days these trucks with food and water have arrived. the people who are waiting in this line tell me that the water here became contaminated by the lava flow. for many of them, it's the first time they've been able to get water and food brought to them. the water is not safe? is not good? >> reporter: in this town, volcanic flows are within striking distance. but despite a mandatory evacuation, many are staying put. yes, he says, to protect my home from those who might steal. with the threat of more eruption, the evacuations here have more than quadrupled in size to now include more than 12,000 people. in addition to flying those six patients to the u.s., the air force is also donating tools and protective equipment to help with the relief efforts here. >> all right, manuel bojorquez in guatemala, thank you. kate spade's husband and business partner said she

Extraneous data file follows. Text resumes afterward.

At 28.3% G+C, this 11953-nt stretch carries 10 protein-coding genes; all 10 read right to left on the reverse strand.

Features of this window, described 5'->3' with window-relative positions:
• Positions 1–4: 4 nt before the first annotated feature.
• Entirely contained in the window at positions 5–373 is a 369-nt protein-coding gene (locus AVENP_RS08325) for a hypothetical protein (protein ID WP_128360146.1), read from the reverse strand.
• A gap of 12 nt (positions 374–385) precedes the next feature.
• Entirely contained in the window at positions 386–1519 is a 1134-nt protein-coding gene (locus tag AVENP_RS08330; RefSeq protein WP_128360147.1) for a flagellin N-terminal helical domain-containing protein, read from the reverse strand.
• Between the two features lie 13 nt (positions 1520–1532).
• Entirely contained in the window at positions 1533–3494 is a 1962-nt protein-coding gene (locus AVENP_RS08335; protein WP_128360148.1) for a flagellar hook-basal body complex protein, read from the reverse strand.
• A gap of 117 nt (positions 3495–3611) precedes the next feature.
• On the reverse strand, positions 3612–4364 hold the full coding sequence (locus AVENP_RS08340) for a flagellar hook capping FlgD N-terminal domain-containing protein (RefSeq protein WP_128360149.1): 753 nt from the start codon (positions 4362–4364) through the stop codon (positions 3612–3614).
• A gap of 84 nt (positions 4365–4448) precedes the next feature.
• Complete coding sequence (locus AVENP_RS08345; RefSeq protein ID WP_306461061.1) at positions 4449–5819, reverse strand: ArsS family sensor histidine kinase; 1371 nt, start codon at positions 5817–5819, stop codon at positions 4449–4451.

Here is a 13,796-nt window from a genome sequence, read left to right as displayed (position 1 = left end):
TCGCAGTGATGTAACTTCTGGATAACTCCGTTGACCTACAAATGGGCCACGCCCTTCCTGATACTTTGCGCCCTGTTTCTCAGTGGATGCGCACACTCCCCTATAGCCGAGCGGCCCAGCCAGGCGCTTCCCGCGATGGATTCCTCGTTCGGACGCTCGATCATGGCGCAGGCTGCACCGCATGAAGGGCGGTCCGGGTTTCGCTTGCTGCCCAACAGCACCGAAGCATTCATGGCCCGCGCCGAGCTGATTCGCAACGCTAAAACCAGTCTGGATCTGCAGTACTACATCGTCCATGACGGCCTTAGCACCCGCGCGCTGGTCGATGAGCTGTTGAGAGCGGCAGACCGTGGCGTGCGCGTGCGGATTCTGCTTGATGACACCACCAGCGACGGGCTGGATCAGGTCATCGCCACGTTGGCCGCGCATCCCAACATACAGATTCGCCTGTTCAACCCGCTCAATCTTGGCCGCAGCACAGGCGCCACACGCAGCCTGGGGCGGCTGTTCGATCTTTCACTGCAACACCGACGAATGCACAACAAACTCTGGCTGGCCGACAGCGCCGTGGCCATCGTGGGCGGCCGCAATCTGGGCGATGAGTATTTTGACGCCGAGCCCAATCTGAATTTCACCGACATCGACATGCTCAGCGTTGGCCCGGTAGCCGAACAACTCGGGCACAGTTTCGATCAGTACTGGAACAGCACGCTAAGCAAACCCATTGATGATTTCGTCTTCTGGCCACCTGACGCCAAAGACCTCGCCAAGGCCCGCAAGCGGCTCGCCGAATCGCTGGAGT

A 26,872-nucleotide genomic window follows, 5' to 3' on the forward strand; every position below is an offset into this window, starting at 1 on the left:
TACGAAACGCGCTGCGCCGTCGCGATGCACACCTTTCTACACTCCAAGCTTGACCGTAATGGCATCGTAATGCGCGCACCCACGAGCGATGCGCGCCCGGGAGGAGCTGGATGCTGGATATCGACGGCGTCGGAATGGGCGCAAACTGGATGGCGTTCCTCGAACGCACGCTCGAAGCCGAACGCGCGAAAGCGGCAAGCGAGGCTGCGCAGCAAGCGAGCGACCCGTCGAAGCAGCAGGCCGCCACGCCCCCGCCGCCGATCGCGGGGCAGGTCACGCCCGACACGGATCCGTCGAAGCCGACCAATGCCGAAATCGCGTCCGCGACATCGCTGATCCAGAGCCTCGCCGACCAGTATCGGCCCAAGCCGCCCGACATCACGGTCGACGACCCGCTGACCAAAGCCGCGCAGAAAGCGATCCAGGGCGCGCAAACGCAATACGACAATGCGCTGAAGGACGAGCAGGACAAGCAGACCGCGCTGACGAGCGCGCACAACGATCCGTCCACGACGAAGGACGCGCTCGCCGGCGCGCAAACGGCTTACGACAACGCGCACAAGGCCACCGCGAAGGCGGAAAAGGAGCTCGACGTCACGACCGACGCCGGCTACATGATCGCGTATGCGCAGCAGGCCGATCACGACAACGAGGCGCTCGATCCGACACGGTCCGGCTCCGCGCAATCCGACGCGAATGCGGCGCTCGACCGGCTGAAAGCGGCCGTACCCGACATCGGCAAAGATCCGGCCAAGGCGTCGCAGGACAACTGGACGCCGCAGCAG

suffered for years before her suicide. andy spade said in a statement the designer was actively seeking help and working closingly with her doctors to treat her disease, but he says her death was a shock, adding there was no indication and no warning that she would do this. he denied she abused drugs or alcohol or they had business disputes. kate spade was found dead in her new york apartment. >> samantha bee says she crossed the line when she used a sexist and vulgar word to describe the president's daughter ivanka trump. the comedian addressed the issue on her show "full frontal" last night but the backlash from viewers and advertisers could put her show in jeopardy. vladimir duthiers of our streaming network cbsn is following this story. >> reporter: tbs does have a practices department that screens the network shows before they air but now according to a new report, tbs executives are stepping in to provide an extra set of eyes. >> i crossed the line, i regret it, and i do apologize for that. >> reporter: if her first show